- What features of Naturalism and/or Realism can you detect in the poem? (Click here to refresh your memory of those two "-isms.")
- What connections can you make between the poem and The Red Badge of Courage?
- What connections can you make between the poem and any others that classmates before you have written about? (The very first person to post a comment does not have to reply to this question!)
Sunday, January 08, 2006
I'm taking the comprehensive exam for the doctoral program in educational leadership at UND. I'm sitting at my home computer because our cohort are the guinea pigs for the department's experiment: administering the comps on-line this year. We received no indication in advance of the possible questions, or even probable line of questioning, to expect. We were simply told to log onto Blackboard (an on-line "learning environment" where instructors can post assignments and resources, students can join discussion groups and check grades, and cohort students can find their comprehensive exam questions and deliver their answers to a "drop box") at 1:00 P.M. today to download the questions for the "short answer" part of the exam. There were eight questions from which to choose six, and we had two hours to type up our answers and deliver them electronically via Blackboard. They were due at 3:00 P.M., after which we had an hour off.
At 4:00 P.M., the "integrated essay" questions were available. We have 30 hours to complete our answers to two essay questions. They are due by 10:00 P.M. tomorrow. We should know the results in eight weeks.
Then we went to Media Play to buy some CDs for Suzanna, who received a CD player (from my sister Sandy) as one of her birthday presents. Then we drove to Harwood, ND (just north of Fargo) to have supper with our friends the Zanders. We usually stop there and spend the night each December on our way to Mandan and Dickinson for Christmas celebrations on Susan's side of the family. This past year, not having traveled that direction, we missed our annual Zander Christmas stay-over. This time we ate supper and opened gifts without spending the night. Now we MUST start an annual tradition of having the Zanders come to our house every summer--so that we'll see them more often, and so that Janelle isn't the only one doing all the cooking and cleaning for one of our get-togethers.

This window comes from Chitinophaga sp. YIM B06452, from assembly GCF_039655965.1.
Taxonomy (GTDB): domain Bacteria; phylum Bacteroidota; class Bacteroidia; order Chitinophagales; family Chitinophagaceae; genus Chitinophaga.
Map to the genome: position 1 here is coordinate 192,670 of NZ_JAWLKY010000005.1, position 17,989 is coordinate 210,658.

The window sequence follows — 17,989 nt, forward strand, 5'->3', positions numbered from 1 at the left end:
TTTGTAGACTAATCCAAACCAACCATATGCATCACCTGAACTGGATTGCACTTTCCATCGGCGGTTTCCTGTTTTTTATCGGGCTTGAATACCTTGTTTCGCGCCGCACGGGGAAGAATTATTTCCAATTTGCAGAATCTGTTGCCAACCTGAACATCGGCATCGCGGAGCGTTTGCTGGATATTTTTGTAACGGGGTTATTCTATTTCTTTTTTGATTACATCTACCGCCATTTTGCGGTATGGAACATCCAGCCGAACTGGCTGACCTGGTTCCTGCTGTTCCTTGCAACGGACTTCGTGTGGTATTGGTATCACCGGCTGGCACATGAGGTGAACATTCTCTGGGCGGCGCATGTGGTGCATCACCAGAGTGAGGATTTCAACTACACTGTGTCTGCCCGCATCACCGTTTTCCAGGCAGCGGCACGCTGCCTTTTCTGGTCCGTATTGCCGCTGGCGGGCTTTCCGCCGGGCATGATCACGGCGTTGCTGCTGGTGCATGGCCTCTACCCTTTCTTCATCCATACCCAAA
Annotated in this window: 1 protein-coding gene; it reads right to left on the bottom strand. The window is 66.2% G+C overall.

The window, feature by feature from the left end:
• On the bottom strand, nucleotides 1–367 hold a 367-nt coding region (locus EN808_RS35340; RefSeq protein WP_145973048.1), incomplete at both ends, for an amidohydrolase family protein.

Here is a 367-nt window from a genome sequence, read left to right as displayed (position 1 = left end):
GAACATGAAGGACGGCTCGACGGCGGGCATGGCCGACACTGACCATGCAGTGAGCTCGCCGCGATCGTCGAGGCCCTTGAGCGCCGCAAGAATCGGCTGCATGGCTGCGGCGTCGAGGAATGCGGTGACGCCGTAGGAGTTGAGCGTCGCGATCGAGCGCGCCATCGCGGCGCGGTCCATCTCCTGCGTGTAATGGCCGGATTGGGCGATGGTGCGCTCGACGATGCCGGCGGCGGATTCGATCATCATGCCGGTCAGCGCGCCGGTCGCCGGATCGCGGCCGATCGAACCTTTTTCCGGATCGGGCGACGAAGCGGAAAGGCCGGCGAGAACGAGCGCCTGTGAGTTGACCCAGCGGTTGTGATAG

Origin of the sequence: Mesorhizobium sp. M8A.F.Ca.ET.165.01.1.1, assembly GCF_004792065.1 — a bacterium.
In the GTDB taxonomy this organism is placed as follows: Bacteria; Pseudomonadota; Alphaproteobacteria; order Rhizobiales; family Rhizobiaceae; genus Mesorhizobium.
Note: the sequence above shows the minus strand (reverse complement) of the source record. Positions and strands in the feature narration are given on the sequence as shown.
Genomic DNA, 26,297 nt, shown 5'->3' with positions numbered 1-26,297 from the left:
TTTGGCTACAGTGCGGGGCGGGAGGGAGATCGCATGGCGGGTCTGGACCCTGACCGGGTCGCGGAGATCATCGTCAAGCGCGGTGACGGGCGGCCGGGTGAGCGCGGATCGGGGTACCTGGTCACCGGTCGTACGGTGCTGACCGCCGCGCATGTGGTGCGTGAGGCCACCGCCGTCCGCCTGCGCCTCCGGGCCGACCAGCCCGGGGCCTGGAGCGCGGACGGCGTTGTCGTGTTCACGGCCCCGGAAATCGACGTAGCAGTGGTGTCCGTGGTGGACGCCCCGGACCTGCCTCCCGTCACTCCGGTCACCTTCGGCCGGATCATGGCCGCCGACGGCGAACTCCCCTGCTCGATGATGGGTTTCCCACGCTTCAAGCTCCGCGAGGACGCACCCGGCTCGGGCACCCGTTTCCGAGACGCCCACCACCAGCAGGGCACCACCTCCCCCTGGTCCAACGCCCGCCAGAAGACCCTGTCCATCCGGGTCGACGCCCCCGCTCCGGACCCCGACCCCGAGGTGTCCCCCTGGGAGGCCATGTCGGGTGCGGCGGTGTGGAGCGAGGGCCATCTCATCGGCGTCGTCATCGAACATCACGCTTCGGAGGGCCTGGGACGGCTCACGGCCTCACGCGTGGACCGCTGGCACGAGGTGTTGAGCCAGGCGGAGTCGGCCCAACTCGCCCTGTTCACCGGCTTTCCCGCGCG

We were back in EGF for New Years Eve. That night we attended a party at our friends the Olsons' home. They had many couples with young children there, so it was . . . loud! The food (baked potato bar) was delicious, the kids had a blast playing, and I enjoyed participating in a darts tournament in Doug's office/bar downstairs! We got home in time for the girls to do the countdown to the new year at 10:00 P.M. ("It's the new year in Newfoundland and Labrador"), then sent them to bed. I then put in an appearance at another party (of adults, this one) in order to see my friend who recently moved to Chicago and was back for the weekend.
I was back before midnight so that Susan and I could crack open the champagne, enjoy some snacks, and welcome the new year. Here's hoping for great things in 2006!
Here's a pic of my nephews Aaron and Ryan with their dad Ron, my brother-in-law:
Aaron, Ryan, and Ron were not able to attend, so it was truly a much quieter Christmas than many years past. Sandy and Susan took over cooking duties for the most part--and Sandy cooks much like my mom, so it was nostalgic to get to eat her meals. We had brought all the girls' snow gear for sledding, but at 46 degrees, there was no snow available in the pastures for such fun! We did get a chance to see my uncle Shine one day and my aunt Penny and her kids and grandkids while in the McGregor area. We also celebrated Suzanna's birthday early so that her grandpa and aunties could watch her open her presents.
Other than having some family members missing for the holiday, it was a pleasant Christmas--very relaxing and very family-oriented. We were at Dad's from the 25th until the 29th, on which day we left at 5:00 A.M. (yes, "A.M."!) to take Sandy to the airport in Minot. It turns out that her plane had been delayed in Bismarck the night before, so she wouldn't be able to fly out of Minot until close to noon, anyway! But we didn't stick around with her to wait for the late plane. We were in EGF by 10:45 A.M.--yes, "A.M."! We spent the day reorganizing our house to make room for the Christmas loot!
Monday, January 02, 2006
Well, it's back to business after a too-brief break. I hope you all had a great vacation and are refreshed and ready for the new year. We have only two weeks remaining of this semester, and we will spend them on Realism and Naturalism.
Click here to read about Realism. You need not read the entire page--just the bulleted list under "Characteristics."
Click here to read about Naturalism. Rather than read the entire page, read just the sections called "Characteristics" and "Themes."
Now, think of a book you have read or a movie you have seen that you think would qualify as either Realistic or Naturalistic. (1) Tell a little something about that book or movie, and then (2) tell what characterstics or themes of Realism or Naturalism you see evident in it, and how. Provide plenty of detail in your explanation so it is clear to any of us who have not read what you read or seen what you saw.